Whether by donating to a sick child or investing in the next great product, many of us have contributed to crowdfunding campaigns through websites such as Kickstarter and GoFundMe. Crowdfunding is essentially raising nominal monetary contributions from a large number of people, generally via the Internet.
There is little, if any, IRS guidance on the taxability of contributions received by a crowdfunding campaign. However, crowdfunding campaigns have begun to increase in size and complexity, going so far as to repay contributors with interest or provide equity in a project. The IRS does address crowdfunding taxation in Information Letter 2016-0036 by looking at the general principles of income inclusion.
The IRS concluded that, generally, money received by a company without an offsetting liability—such as a repayment obligation—that is neither a capital contribution to an entity in exchange for a capital interest in the entity nor a gift is includible in income. As such, the facts and circumstances of a crowdfunding campaign must be considered to determine whether the money received in that situation is income. Crowdfunding revenues are typically includible in income if they are not:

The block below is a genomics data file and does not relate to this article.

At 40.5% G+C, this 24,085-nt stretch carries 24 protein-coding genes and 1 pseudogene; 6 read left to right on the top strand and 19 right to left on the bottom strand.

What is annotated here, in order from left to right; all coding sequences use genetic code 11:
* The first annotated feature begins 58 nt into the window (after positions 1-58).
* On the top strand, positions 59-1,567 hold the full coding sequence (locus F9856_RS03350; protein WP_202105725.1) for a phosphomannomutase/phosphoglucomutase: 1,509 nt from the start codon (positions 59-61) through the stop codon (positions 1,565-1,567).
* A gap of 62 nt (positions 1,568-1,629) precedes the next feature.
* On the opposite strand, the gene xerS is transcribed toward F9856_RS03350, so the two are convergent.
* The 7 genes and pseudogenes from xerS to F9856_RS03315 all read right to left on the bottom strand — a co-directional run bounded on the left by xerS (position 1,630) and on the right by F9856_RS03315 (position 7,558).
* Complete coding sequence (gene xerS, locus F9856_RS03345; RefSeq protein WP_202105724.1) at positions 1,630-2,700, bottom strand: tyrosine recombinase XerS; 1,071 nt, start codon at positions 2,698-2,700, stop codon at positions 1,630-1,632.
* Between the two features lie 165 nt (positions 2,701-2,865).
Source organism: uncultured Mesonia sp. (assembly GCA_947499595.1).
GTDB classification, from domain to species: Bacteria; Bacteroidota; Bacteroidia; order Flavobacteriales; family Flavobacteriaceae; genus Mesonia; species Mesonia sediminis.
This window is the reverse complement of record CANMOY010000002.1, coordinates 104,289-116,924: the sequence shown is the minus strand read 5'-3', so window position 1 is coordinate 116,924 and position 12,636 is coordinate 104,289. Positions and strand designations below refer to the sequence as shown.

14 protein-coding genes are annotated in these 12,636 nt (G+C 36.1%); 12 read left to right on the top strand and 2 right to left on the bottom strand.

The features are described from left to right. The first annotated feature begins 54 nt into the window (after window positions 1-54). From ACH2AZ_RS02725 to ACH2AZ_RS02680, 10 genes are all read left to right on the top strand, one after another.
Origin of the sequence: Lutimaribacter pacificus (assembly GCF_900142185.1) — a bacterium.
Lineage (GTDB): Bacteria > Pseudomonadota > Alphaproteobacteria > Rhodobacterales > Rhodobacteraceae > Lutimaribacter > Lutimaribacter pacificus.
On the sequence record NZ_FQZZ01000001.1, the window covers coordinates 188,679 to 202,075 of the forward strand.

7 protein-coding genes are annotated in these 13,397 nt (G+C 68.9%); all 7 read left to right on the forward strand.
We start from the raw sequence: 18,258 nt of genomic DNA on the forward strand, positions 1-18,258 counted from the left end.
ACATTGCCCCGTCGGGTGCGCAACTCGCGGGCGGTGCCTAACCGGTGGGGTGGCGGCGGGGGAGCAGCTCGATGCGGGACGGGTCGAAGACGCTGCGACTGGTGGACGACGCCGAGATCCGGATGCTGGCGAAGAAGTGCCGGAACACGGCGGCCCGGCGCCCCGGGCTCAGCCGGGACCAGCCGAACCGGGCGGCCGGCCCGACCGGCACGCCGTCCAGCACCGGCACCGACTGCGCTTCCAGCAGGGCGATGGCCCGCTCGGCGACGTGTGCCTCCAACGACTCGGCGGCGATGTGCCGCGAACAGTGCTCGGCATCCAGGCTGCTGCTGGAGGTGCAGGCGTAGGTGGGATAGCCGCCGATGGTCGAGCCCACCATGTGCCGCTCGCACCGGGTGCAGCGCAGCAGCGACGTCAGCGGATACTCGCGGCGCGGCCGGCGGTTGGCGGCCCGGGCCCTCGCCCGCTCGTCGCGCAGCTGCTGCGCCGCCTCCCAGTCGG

- Loans that must be repaid.
- Capital contributed to an entity in exchange for an equity interest in the entity.
- Gifts made out of detached generosity and without any quid pro quo. A voluntary transfer without a quid pro quo isn’t necessarily a gift for federal income tax purposes.
Finally, crowdfunding revenues must generally be included in income to the extent they are received for services rendered or are gains from the sale of property.